New at Summer NAMM: Push Forward with the Korg KronosX Music Workstation

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Just last year the original Korg Kronos was unveiled, and its intensely spacious sounds, array of nine tone creation engines and SSD architecture delighted the music world, and took it by complete surprise. Korg had offered a similar system in the past (the OASYS), and Kronos came in at half the price. At Summer NAMM 2012, Korg had another jaw-dropper lined up. It debuted a new version of its flagship workstation synthesizer: the KronosX (available in 61-, 73- and 88-key configurations). Featuring the same unparalleled speed and power of its toddler-aged sibling, the new KronosX doubles the size of the internal SSD drive (62GB), adds the ability to address more sample data in its PCM RAM, and it introduces OS v2.0 (which will be available to the original Kronos owners free of charge when it becomes available later this year).

All electronics seem like well-disguised computers these days (smart toaster, anyone?), but the KronosX is a little less shy about its binary upbringing. Featuring an eight-inch color TouchView touch-screen display, a fast processor, RAM, a solid state hard drive, and in the place of a conventional OS—a custom operating system based on the Linux kernel. The end result is an unshakably stable music-creation instrument that offers a world of deeply customizable lush tones, a fully-realized sequencer (16 MIDI tracks and 16 audio tracks at 24-bit, 48 kHz recording quality), the ability for all nine of its tone-generating engines to function together and myriad effects.

The KronosX also features KARMA technology for generating limitless phrases, musical effects and backing tracks to spark your creativity. There’s also an expanded drum track feature, as well as direct support for playing drums and chords from Korg pad-equipped USB controllers like the nanoPAD, nanoPAD2 and padKONTROL. The KronosX supports all other class-compliant USB controllers as well. If you’re looking to connect the KronosX to your computer, the USB Ethernet adapter facilitates high-speed data communication between the two.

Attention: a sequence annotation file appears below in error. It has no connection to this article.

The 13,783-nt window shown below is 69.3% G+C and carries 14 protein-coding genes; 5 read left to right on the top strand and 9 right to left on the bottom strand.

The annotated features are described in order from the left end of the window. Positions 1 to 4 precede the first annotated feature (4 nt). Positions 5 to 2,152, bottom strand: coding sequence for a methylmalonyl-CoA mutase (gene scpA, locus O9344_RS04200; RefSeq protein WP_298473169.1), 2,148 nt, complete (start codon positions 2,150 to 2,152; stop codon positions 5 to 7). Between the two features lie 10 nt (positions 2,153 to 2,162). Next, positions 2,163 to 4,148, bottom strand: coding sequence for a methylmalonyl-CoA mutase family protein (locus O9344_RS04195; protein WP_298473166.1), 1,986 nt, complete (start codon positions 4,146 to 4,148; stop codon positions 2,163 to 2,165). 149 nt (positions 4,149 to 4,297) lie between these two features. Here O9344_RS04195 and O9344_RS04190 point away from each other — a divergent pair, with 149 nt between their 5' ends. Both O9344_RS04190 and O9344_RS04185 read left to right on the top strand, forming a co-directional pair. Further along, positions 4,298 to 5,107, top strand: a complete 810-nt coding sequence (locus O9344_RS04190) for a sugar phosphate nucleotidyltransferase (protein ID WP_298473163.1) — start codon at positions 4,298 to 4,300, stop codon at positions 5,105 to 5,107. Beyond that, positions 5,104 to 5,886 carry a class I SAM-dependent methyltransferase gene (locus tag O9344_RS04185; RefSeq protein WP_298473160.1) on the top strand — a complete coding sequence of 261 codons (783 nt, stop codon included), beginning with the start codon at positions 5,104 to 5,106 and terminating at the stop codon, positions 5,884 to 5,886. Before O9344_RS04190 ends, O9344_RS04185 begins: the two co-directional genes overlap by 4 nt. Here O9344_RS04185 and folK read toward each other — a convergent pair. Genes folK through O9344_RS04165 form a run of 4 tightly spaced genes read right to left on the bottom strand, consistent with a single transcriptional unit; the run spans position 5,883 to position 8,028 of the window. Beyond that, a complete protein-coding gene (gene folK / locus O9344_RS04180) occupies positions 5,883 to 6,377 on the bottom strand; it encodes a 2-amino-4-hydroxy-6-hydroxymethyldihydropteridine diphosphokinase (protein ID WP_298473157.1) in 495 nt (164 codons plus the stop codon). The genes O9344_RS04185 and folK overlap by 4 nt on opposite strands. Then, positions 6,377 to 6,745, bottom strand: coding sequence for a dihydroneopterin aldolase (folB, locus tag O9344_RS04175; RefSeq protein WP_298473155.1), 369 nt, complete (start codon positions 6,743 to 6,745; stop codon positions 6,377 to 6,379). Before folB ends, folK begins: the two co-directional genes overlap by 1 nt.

Its SGX-1 Premium Acoustic Piano engine offers an unheard realism for a stand-alone synthesizer. Its hefty sounds are lifted directly from the SSD, putting the KronosX in a field all its own in keyboard design. The EP-1 supplies you with six bread-and-butter electric pianos, with control over tines, reeds, mechanical noises, as well as period amplifier and cabinet/speaker emulations. You can even dial in your preferred level of amplifier hum. Along with other staples such as strings (the STR-1 physical modeling sound engine) and a tone-wheel organ (the CX-3), KronosX is equipped with an impressive amount of analog modeled and wavetable synthesizers, such as the PolysixEX, the MS-20EX and the MOD-7 wave-shaping synthesizer. In a word, this isn’t just another workstation keyboard for the person making karaoke tracks for the Holiday Inn lounge; this is an instrument for creative individuals who demand no less than the greatest sounds possible.

The KronosX is slated for release in the third quarter of 2012.